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I'm running a PHP webapp that allows users to view lists of item.

The bare-boned site uses PHP to write the HTML to show the search results:

      foreach($results as $item) {
         echo "<div class='item'>".
                 "<img src='images/items/".$item['imageName'].".png' />".
                 "<span class='itemDescription'>".$item['text']."</span>".

However, when Javascript is enabled, I use AJAX to display results:

function fireSearch(query) {
   $.post("ajax/search.php", {q: query}, function(items) {
      for (var i in items) {
             "<div class='item'>"+
                "<img src='images/items/"+items[i]['imageName']+".png' />"+
                "<span class='itemDescription'>"+items[i]['text']+"</span>"+

I could simply write a PHP function called get_item_html($item) and make the AJAX request return the clean HTML and simply place it in the DOM, but if the request returns lots of results that would be a real waste of bandwidth when all I really need to construct the HTML is the imageName and the text.

Is this just something I have to cope with or is there some elegant solution?

And does this problem have a name so I can google it?

share|improve this question
It's called templating. Some template formats can be used both server- and clientside. –  Bergi Feb 18 '13 at 10:54

3 Answers 3

OK, got it.

The best solution I found is to use Mustache, write some templates and read the templates in both Javascript and PHP.

The Mustache library provides PHP and Javascript implementation, so no worries there:

  1. Create some .mustache templates
  2. In PHP, use the classes and methods provided by the library to create HTML and echo it
  3. In Javascript, use the template by adding the mustache.js script, and for every template used by the page add a script tag with the contents of the template file echoed in:
    <script id="arbitraryID" type="text/mustache">
    <?php echo file_get_contents(__DIR__."/templates/myTmpl.mustache"); ?>
    The template is then available by doing (jQuery style):
    var tmpl = $("#arbitraryID").html();

Hope this helps anyone that finds this question open...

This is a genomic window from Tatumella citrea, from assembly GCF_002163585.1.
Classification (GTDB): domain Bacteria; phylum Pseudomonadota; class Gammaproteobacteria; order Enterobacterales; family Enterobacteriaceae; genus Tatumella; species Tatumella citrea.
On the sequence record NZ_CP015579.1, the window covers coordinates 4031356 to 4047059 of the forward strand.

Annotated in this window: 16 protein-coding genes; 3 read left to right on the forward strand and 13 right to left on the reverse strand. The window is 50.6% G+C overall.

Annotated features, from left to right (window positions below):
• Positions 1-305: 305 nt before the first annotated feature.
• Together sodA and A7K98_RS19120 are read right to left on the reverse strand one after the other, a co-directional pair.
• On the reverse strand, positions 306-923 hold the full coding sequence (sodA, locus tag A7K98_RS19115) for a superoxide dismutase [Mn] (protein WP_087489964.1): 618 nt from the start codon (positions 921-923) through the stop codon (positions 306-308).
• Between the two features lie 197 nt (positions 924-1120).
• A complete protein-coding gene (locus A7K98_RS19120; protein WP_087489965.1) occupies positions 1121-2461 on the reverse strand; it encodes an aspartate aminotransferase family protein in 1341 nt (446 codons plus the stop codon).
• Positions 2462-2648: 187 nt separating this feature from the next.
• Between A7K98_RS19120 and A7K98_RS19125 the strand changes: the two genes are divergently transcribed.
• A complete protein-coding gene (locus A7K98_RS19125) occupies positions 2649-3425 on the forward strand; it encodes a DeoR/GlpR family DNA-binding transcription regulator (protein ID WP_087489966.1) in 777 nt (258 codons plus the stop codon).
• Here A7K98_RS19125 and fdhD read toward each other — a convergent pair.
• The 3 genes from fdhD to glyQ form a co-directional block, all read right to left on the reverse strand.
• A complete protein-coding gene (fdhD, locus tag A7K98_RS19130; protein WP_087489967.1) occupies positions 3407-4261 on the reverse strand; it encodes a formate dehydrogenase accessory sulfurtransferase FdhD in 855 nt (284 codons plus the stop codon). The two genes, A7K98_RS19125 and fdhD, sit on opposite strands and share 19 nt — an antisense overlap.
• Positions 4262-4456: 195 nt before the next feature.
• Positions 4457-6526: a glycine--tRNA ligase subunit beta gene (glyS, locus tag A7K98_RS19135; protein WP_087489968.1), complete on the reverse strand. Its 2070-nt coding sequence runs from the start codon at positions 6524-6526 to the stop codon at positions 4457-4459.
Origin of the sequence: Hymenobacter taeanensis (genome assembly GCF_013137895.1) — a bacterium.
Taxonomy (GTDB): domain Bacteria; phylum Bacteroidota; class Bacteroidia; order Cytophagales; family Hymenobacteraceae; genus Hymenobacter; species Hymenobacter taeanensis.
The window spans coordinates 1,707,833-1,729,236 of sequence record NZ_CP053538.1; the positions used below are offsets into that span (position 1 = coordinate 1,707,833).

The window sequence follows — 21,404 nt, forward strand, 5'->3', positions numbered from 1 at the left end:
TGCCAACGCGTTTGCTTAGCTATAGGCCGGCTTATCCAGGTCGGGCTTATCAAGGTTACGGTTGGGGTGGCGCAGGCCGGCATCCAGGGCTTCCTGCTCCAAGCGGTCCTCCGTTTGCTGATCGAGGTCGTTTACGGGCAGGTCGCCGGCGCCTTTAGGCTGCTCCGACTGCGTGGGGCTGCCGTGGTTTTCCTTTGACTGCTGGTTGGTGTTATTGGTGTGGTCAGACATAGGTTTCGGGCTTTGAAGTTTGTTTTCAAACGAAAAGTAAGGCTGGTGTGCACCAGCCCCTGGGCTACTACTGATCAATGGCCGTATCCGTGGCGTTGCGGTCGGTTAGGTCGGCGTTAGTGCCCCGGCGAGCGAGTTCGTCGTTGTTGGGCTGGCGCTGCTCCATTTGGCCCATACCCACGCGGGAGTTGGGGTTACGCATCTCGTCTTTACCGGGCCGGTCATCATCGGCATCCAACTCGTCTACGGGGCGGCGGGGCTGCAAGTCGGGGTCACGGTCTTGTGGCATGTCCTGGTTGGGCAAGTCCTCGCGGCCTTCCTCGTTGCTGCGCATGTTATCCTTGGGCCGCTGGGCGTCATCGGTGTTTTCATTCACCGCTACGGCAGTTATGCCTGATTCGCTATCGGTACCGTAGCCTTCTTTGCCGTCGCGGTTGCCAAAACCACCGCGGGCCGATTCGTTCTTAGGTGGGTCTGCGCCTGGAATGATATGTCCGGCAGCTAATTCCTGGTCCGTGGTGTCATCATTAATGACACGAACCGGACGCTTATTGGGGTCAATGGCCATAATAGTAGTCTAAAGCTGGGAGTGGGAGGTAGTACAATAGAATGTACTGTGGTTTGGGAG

share|improve this answer

I would let the ajax function return a json build, and then I would make your .append() into a custom minimized function to keep the size down, then you will have alot cleaner code as a result.

share|improve this answer
How does that solve the problem? I'll still have a PHP function and a Javascript function doing the same thing –  Dori Feb 18 '13 at 11:16
Sadly I missread the thread and no, my answer wouldn't help at all. ~blames not having had coffee when reply was written~ –  Hultin Feb 18 '13 at 15:29

As Bergi mentioned, use a template to encapsulate the display of the information, and send only the imageName and text on the ajax requests.

There are many ways to implement templating (ive heard a lot of good things about handlebars.js, havent tryed it yet), a simple one would be to write the html markup with the data received on the ajax request and append it to the container, maybe using a simple function that you can later replace with a proper templating approach.

function drawItem(item) {
    return "<div class='item'>" +
             "<img src='images/items/"+item.imageName+"' />" +
             "<span class='itemDescription'>"+item.text+"</span>" +

function fireSearch(query) {
    $.post("ajax/search.php", {q: query}, function(items) {
        for (var i=0; i<items.length; i++) {
    }, 'json');

ajax/search.php would return something like: [{"imageName":"blabla.png","text":"moomoo"},...]

Generated by a search.php file like this:

echo json_encode(array(
    array("imageName"=>"blabla.png", "text"=>"moomoo"),
    array("imageName"=>"example2.png", "text"=>"second example")

share|improve this answer
Thanks but I still can't understand from your answer how I won't need to copy code between PHP scripts and Javascript scripts –  Dori Feb 18 '13 at 13:47
You dont copy code, in this case Javascript is used to send an AJAX request to the server that should return JSON encoded data. Use echo json_encode(yourarray) on the php script. Ill edit the post with a php snippet. –  cernunnos Feb 18 '13 at 14:35
But for progressive enhancement I need PHP to know how to build the HTML. Knowing how to build a JSON string - compliant with the clientside script - isn't enough –  Dori Feb 18 '13 at 21:30
I see. Only "elegant" solution i can see is Mustache (mustache.github.com), but that's another library your adding to your app. If you really want to reduce bandwidth you could send the template of a search result item with the JSON results, this way only PHP needs to know how to draw a search item. I'm not sure the bandwidth improvement is worth the complexity, that would depend on the amount of visitors and resources you have. –  cernunnos Feb 19 '13 at 9:48

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